- The classification of biological material based on its inherent characteristics, including pathogenicity, virulence, risk of spread and availability of effective prophylactic or therapeutic treatments, that describes the risk to the health of individuals and the public as well as the health of animals and the animal population.
- Security sensitive biological agents (SSBAs):
- The subset of human pathogens and toxins that have been determined to pose an increased biosecurity risk due to their potential for use as a biological weapon. Security sensitive biological agents are identified as prescribed human pathogens and toxins by Section 10 of the Human Pathogens and Toxins Regulations. This includes all risk group 3 and 4 human pathogens that are in the List of Human and Animal Pathogens for Export Control, published by the Australia Group, as amended from time to time, with the exception of Duvenhage virus, Rabies virus and all other members of the Lyssavirus genus, Vesicular stomatitis virus, and Lymphocytic choriomeningitis virus. This also includes all toxins listed in Schedule 1 of the Human Pathogens and Toxins Act that are listed on the List of Human and Animal Pathogens for Export Control when in a quantity greater than that specified in Section 10(2) of the Human Pathogens and Toxins Regulations.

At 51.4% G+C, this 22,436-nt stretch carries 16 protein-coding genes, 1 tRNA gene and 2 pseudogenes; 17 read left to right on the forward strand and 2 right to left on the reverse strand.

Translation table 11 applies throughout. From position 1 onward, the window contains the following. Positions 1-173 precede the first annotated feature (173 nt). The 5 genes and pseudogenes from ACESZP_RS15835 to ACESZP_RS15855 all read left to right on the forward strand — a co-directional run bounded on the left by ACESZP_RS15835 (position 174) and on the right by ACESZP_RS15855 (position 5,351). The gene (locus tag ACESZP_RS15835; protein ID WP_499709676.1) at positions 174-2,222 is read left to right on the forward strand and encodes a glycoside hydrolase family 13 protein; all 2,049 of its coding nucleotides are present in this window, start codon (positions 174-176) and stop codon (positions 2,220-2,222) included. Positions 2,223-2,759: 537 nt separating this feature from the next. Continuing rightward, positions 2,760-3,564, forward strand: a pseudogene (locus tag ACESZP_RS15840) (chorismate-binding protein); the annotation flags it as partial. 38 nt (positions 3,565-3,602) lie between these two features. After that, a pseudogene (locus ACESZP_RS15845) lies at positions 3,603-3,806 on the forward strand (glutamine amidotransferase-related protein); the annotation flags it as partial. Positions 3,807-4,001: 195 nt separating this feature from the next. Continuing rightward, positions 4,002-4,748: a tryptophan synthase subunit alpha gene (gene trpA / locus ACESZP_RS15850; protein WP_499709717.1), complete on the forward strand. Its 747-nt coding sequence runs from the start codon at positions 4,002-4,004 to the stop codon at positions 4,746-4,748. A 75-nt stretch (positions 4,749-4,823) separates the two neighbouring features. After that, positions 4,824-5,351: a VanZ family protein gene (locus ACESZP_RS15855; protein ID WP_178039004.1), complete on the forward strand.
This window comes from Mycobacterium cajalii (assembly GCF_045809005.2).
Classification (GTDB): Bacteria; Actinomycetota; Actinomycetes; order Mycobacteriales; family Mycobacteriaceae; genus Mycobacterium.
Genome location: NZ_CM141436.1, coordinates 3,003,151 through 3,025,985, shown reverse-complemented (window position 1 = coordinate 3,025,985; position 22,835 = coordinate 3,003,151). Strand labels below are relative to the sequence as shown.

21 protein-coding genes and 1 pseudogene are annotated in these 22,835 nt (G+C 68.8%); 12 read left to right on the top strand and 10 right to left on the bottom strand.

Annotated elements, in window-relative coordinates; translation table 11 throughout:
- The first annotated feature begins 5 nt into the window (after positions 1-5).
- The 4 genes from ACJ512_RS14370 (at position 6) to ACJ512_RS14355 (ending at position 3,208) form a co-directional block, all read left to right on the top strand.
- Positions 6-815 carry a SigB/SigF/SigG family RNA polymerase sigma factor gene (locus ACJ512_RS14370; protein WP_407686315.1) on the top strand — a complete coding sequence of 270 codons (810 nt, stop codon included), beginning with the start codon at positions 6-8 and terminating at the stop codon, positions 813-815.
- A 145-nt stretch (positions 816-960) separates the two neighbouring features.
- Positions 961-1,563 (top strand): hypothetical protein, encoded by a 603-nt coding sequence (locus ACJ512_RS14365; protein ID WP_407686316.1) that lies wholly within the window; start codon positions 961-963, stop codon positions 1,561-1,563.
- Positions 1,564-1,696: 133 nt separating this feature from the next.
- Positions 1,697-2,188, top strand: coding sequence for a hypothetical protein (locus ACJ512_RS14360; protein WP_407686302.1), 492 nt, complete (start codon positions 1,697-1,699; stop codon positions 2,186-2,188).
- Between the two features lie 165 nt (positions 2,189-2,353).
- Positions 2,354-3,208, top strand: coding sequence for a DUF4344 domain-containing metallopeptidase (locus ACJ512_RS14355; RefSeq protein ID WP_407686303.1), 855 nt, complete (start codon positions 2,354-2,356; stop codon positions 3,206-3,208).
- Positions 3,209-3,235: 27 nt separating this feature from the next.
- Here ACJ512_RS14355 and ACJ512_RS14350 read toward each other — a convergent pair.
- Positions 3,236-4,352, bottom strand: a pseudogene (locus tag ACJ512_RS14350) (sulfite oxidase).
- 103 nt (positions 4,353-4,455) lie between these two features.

For more definitions, please see the Canadian Biosafety Standard, Second Edition Footnote 16.